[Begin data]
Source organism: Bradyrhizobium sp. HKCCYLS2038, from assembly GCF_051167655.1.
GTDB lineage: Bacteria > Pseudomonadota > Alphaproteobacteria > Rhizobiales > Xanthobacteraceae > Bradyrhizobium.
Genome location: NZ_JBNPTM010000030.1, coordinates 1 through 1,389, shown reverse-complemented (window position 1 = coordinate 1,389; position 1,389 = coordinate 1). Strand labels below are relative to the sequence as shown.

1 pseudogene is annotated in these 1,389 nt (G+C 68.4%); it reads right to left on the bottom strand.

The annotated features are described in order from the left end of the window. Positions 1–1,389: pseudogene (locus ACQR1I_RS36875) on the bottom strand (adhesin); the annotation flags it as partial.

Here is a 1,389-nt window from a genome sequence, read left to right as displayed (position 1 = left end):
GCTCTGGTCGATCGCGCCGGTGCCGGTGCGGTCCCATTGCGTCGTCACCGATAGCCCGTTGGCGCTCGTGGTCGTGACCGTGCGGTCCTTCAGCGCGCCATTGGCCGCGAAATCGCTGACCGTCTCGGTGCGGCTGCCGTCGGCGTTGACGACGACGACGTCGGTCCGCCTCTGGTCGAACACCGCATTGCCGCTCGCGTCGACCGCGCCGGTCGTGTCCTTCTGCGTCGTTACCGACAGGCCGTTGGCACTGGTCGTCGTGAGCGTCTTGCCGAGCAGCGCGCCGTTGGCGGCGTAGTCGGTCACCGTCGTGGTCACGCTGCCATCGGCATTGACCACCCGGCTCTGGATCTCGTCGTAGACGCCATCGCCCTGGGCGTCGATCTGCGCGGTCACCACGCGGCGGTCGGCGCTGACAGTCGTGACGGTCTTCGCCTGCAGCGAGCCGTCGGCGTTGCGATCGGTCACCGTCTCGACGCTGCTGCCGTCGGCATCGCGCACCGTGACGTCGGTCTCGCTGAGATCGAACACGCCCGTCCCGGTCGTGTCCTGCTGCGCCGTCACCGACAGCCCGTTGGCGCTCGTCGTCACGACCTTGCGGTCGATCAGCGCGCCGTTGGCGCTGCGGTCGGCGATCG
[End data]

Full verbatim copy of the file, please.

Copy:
Source organism: Bradyrhizobium sp. HKCCYLS2038, from assembly GCF_051167655.1.
GTDB lineage: Bacteria > Pseudomonadota > Alphaproteobacteria > Rhizobiales > Xanthobacteraceae > Bradyrhizobium.
Genome location: NZ_JBNPTM010000030.1, coordinates 1 through 1,389, shown reverse-complemented (window position 1 = coordinate 1,389; position 1,389 = coordinate 1). Strand labels below are relative to the sequence as shown.

1 pseudogene is annotated in these 1,389 nt (G+C 68.4%); it reads right to left on the bottom strand.

The annotated features are described in order from the left end of the window. Positions 1–1,389: pseudogene (locus ACQR1I_RS36875) on the bottom strand (adhesin); the annotation flags it as partial.

Here is a 1,389-nt window from a genome sequence, read left to right as displayed (position 1 = left end):
GCTCTGGTCGATCGCGCCGGTGCCGGTGCGGTCCCATTGCGTCGTCACCGATAGCCCGTTGGCGCTCGTGGTCGTGACCGTGCGGTCCTTCAGCGCGCCATTGGCCGCGAAATCGCTGACCGTCTCGGTGCGGCTGCCGTCGGCGTTGACGACGACGACGTCGGTCCGCCTCTGGTCGAACACCGCATTGCCGCTCGCGTCGACCGCGCCGGTCGTGTCCTTCTGCGTCGTTACCGACAGGCCGTTGGCACTGGTCGTCGTGAGCGTCTTGCCGAGCAGCGCGCCGTTGGCGGCGTAGTCGGTCACCGTCGTGGTCACGCTGCCATCGGCATTGACCACCCGGCTCTGGATCTCGTCGTAGACGCCATCGCCCTGGGCGTCGATCTGCGCGGTCACCACGCGGCGGTCGGCGCTGACAGTCGTGACGGTCTTCGCCTGCAGCGAGCCGTCGGCGTTGCGATCGGTCACCGTCTCGACGCTGCTGCCGTCGGCATCGCGCACCGTGACGTCGGTCTCGCTGAGATCGAACACGCCCGTCCCGGTCGTGTCCTGCTGCGCCGTCACCGACAGCCCGTTGGCGCTCGTCGTCACGACCTTGCGGTCGATCAGCGCGCCGTTGGCGCTGCGGTCGGCGATCG